Did you know that slowly cooking chicken thighs in a smoky tomato sauce turns them into a SUPER tender taco filling?
In large saucepan, heat oil over medium heat for 1 minute (oil should be hot but not smoking). Add onion and cook, stirring occasionally with wooden spoon, until lightly browned, about 5 minutes.
Stir in garlic, salt, cumin, paprika, cinnamon, and chipotle chile powder and cook until fragrant, about 30 seconds.
Stir in tomato sauce, scraping up any browned bits on bottom of saucepan. Use tongs to add chicken to saucepan and stir to combine.
Bring mixture to boil. Reduce heat to medium‑low, cover, and simmer until chicken is very tender, about 25 minutes. Turn off heat.
Use oven mitts to remove lid. Use clean tongs to transfer chicken to cutting board and let cool slightly. Use 2 forks to shred chicken into bite-size pieces.
Return shredded chicken to saucepan. Cook over medium heat, stirring often with clean wooden spoon, until sauce thickens and clings to chicken, 10 to 15 minutes. Turn off heat. Stir in lime zest and juice.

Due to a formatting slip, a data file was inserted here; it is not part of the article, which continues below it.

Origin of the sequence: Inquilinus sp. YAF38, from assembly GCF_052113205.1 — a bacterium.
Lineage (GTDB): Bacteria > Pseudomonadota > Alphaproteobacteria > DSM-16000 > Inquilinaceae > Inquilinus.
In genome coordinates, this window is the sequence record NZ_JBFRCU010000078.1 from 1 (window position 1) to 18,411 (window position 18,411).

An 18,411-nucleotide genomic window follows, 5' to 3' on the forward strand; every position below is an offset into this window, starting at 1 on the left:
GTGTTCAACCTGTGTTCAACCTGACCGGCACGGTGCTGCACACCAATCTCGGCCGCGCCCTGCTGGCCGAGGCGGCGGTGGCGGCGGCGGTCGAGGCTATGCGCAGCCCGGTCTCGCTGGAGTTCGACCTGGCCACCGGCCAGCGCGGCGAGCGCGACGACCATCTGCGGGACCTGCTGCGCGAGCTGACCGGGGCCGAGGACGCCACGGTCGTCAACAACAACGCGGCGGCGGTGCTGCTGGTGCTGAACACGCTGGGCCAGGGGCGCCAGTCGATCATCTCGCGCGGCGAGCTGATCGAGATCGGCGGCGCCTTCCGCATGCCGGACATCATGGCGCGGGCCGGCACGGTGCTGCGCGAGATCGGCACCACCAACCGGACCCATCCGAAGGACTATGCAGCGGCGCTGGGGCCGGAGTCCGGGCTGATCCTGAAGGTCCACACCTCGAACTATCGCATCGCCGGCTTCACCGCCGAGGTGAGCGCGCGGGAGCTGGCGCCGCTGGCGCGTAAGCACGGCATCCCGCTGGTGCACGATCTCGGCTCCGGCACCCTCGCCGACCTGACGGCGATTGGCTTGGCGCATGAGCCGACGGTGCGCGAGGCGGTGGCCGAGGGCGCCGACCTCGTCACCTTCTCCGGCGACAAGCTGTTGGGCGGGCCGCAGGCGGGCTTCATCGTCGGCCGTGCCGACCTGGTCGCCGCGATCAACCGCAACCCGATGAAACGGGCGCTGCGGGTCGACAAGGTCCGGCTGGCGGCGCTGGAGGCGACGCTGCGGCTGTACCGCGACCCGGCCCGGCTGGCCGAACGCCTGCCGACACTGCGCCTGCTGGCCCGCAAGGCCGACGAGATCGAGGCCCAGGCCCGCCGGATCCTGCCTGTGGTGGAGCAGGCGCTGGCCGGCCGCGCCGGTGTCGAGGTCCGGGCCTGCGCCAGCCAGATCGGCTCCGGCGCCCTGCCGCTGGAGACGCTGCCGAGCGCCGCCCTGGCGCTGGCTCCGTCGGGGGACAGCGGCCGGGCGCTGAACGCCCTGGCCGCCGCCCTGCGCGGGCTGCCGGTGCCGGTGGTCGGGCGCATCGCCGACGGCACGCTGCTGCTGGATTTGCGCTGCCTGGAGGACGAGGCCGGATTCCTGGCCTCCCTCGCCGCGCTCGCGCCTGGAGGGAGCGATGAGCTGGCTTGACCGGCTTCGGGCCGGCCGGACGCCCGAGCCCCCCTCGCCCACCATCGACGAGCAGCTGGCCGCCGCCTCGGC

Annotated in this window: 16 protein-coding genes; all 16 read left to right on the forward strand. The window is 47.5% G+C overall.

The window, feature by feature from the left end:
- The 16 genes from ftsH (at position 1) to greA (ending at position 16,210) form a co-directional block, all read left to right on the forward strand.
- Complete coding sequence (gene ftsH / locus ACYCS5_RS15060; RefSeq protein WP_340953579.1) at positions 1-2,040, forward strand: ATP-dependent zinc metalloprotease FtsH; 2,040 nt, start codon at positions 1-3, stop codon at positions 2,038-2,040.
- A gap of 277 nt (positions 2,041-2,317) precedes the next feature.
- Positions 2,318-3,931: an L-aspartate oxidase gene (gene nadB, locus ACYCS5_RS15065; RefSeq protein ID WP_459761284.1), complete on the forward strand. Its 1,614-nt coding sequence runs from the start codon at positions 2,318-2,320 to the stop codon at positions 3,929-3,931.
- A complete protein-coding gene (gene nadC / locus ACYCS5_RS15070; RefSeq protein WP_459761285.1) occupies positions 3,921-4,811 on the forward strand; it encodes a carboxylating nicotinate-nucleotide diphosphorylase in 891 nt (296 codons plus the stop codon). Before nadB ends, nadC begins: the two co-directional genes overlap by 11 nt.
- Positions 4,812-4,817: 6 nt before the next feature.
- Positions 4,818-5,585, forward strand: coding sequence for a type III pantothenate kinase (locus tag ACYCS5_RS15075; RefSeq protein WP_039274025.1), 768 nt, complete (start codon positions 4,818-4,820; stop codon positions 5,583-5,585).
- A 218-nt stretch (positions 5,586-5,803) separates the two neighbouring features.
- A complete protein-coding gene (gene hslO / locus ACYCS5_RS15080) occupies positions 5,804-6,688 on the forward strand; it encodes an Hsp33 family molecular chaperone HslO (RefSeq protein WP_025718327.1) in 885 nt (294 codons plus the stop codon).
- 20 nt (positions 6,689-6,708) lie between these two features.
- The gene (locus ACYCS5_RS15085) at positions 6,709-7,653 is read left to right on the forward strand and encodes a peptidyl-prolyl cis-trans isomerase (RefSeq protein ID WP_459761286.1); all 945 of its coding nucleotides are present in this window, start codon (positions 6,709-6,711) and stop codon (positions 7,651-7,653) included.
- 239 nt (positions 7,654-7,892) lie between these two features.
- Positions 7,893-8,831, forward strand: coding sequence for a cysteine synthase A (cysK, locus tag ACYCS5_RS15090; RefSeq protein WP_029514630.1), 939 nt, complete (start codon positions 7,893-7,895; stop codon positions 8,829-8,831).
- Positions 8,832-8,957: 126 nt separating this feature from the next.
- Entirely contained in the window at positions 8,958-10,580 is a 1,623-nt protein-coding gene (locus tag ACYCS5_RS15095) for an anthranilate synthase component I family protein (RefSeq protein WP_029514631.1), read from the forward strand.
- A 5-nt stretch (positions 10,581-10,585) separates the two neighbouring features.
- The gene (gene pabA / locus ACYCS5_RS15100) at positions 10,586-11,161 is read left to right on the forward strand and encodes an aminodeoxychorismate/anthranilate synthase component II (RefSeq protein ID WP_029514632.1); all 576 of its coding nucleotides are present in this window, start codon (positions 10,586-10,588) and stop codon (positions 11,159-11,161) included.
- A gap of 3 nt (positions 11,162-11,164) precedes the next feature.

Follow these three steps whenever you need to chop onions:
Follow the steps on the next two slides when you need to mince garlic cloves for a recipe. Garlic is sticky, so you may need to carefully wipe it from the sides of the knife to get the pieces of garlic back onto the cutting board, where you can cut them. (You can also use a garlic press to both peel and mince garlic—so easy.)
A dish called tinga is traditional in Mexico’s Puebla region. Making tinga involves cooking meat in a spicy, smoky tomato sauce until it’s perfectly tender and then shredding the meat and using it to fill tacos or top tostadas. One version of tinga, tinga de puerco (“TING-uh deh PWERK-oh”) is made by cooking a piece of pork for hours—sometimes all day! This version, tinga de pollo, (“TING-uh deh POY-yo”) uses chicken thighs instead of pork and cooks MUCH faster—that means you get to eat tacos sooner!
Tinga dishes have a sauce that’s often made with smoky, spicy chipotle chiles in adobo sauce. Chipotle chiles are actually dried and smoked jalapeño chiles, and the adobo sauce is made from vinegar, tomatoes, and herbs. To tone down the heat (and save you some cleanup), this recipe uses chipotle chile powder for spice (a little goes a long way!) and smoked paprika to give your tinga that special smoky flavor.
Here are three ways to add smoky chipotle flavor to dishes like Chicken Tinga Tacos: